With Alden Ehrenreich taken the reins of a new franchise, ‘Solo: A Star Wars Story’ is competent but light on style
If you told me ten years ago that a movie all about Han Solo would someday be made, I don’t think I would believe you. Back then, the idea of a continuation of the Star Wars Franchise seemed futile following the lackluster reception of the Prequel Trilogy. Yet here we are in 2018 and Solo: A Star Wars Story debuts as the fourth Star Wars film in as many years. And while the franchise doesn’t seem to be going away any time soon, this latest entry shows the flaws in taking us to a Galaxy Far, Far Away so many times in a row.
Solo works as an origin story for its title character in much the same way a superhero movie operates, with the franchise providing explanations for everything from the design of Han’s Millennium Falcon to the dice that played a key role in the recent film The Last Jedi even down to the name of the character himself. But throughout, it feels like the movie is more focused on ticking off a checklist of what we are supposed to want in a Star Wars film instead of providing a confident film. Much of the problems come from the complicated backstory of the film’s making, including a change in director midway through production.
Ron Howard’s direction isn’t exactly bad, but it never has a style to it that sets it apart from any other blockbuster that will be released this summer. The few war scenes in Solo pale in comparison to those in Rogue One, which had a very unique way of telling its story visually, and there is no sense of genre that the film follows. It has a number of excellent set pieces and a story that is entertaining, but it never goes deeper than a surface level story. At times it feels as the movie bounces between a grimy visual style and one far more polished, creating a tonal dissonance that keeps the movie from finding footing. Many scenes feel like direct takes on Mad Max: Fury Road, though that film managed to maintain its style throughout. From a train robbery to an opening sequence set in a slave colony and beyond, many of the sequences feel designed to create a certain mood that is never achieved. Even the moral arguments of the film fall flat, with the key emotional events coming too late to provoke much care.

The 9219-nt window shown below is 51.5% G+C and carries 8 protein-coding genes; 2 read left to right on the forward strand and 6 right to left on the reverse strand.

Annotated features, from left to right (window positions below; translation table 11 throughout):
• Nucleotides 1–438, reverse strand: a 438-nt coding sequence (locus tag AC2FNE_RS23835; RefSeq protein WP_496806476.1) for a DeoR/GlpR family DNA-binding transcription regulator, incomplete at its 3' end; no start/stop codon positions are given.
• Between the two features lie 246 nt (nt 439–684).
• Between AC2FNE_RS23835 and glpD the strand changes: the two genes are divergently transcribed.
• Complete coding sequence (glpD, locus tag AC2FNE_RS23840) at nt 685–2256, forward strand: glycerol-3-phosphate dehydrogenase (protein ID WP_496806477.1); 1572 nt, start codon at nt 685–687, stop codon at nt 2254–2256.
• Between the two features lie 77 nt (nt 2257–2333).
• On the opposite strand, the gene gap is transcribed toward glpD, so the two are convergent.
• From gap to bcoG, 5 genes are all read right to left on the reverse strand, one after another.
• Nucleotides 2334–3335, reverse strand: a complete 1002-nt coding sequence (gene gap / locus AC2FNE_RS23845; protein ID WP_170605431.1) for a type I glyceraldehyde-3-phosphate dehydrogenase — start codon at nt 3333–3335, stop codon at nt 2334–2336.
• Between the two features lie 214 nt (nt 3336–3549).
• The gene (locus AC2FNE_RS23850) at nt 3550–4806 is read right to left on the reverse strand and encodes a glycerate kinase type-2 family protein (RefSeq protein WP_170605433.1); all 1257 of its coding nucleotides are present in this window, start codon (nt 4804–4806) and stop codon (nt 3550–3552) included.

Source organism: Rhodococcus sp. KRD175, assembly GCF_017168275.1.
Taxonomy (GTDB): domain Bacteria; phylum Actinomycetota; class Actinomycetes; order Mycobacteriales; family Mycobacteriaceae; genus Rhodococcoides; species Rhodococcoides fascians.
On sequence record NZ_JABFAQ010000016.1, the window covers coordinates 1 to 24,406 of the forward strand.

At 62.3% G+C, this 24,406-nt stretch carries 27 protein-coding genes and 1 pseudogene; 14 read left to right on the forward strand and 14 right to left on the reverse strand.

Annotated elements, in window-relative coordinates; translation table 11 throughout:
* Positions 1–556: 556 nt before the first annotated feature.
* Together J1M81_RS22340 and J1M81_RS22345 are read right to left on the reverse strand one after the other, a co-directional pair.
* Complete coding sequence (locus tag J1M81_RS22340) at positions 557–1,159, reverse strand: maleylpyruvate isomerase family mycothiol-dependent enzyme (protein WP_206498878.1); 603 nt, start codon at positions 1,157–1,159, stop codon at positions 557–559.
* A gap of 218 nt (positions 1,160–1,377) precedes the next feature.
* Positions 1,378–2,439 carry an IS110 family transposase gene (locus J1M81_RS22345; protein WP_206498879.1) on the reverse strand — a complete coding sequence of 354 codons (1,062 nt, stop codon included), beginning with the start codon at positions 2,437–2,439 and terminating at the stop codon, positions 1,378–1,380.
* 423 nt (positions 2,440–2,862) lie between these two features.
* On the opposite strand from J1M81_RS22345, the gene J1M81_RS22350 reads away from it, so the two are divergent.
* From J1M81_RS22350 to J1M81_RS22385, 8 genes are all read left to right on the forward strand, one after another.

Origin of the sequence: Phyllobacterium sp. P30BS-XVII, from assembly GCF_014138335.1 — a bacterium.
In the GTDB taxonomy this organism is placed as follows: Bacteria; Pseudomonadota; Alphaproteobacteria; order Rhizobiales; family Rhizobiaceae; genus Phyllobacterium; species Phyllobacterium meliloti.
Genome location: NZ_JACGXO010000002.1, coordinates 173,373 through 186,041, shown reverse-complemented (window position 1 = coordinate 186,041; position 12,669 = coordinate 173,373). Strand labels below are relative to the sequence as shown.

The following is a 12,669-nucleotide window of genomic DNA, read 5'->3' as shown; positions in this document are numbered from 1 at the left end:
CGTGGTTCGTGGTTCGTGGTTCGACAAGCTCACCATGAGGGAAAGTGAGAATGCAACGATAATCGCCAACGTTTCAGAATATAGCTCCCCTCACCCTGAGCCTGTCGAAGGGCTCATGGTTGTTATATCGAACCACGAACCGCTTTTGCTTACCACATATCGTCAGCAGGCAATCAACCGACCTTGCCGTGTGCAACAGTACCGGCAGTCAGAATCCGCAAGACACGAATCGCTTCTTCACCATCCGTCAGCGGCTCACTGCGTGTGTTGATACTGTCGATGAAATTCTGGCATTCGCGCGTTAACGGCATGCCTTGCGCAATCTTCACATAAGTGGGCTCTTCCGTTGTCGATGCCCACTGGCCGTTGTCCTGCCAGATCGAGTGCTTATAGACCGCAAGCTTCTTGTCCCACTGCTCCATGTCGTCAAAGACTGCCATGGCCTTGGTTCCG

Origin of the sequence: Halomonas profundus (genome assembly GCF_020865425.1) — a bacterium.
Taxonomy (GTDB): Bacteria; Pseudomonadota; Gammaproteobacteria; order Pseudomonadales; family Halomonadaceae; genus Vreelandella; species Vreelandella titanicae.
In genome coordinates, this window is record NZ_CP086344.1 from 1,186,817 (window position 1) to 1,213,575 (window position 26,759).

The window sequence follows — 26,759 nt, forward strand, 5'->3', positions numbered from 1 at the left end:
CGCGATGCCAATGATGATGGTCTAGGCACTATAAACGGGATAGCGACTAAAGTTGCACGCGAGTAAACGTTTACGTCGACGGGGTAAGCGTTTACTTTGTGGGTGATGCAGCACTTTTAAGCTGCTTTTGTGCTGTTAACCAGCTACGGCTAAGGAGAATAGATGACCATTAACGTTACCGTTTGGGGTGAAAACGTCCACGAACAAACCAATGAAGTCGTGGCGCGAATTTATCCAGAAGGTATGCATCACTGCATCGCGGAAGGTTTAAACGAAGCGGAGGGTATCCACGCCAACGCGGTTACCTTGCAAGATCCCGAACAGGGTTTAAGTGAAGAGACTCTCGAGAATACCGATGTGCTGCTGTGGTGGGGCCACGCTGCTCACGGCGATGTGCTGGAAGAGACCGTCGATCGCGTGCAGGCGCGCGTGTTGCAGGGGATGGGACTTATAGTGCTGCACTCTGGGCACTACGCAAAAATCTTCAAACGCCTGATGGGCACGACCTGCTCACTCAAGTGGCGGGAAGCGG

The basic plot of Solo follows the titular character, played by Alden Ehrenreich, as he attempts to earn enough money to buy himself a ship to live a life on his own, working with an old love of his named Qi’ra (Emilia Clarke) as well as a motley crew of smugglers and thieves. This includes Thandie Newton delivering a performance better than her character deserves, along with Woody Harrelson as Tobias Beckett, arguably the second lead to Han himself. The team’s mission is to smuggle “Coaxium” for a crime lord played by a half-asleep Paul Bettany, and along the way, they encounter Lando Calrissian, played by the phenomenal Donald Glover. It is hard to avoid comparing the performances of Han and Lando between this movie and the original Star Wars films, but it is safe to say that Glover manages to do more with his character. Simultaneously a creation of his own at the same time as an impression of Billy Dee Williams, Glover’s Lando succeeds where Ehrenreich’s Han fails, never managing to escape the shadow of the indomitable Harrison Ford.
The two best characters and performances in the film, however, come from two actors whose faces are never on screen. Phoebe Waller-Bridge’s role as android L3-37 is a stroke of genius, giving the actress and writer of shows such as Broadchurch, Killing Eve, Fleabag, and Crashing her biggest platform yet. She nails her role and turns the emotionless robot that has been in dozens of films into a virtuosic character, giving her a stronger motivation than any other performance. Also attaining top marks is Joonas Suotamo as Chewbacca, making the Wookie into a complete character like he has never been before.
Many of the biggest story failings of Solo are the result of being a prequel to one of the most beloved films of all time. Set in the same gap between the Prequels and the Original trilogy that Rogue One and TV series Star Wars: Rebels is set, the conclusion of both Solo and the franchise as a whole is set in stone. The romance between Solo and Qi’ra has a foregone conclusion, and you will know at least a few of the survivors of the film based on their appearing in other entries in the series. But even just trying to fit the world becomes tough, developing three different scenes that feel like a direct reference to the beloved Mos Eisley Cantina from the original film, and name-drops of other franchise characters plays exclusively to the long-time fans of the series. Similarly, the film feels as if every line of dialogue is built to set up another prequel or sequel or spin-off, to the point where any sense of individuality is lost completely. The film is paced very well and never drags, but it still has problems with a timeline that never really fits together with the greater Star Wars universe.
For all the faults to be found with Solo, it really is not a bad movie in the long run. Ehrenreich gives a winning performance and most of the cast seems to be doing their best, but without a point of view or visual style to it, the film just feels empty. Perhaps the next Solo will learn from this film’s mistakes, but I have my hopes for a Lando or Chewie movie instead.
‘Solo: A Star Wars Story’ will be in theaters everywhere on May 25th.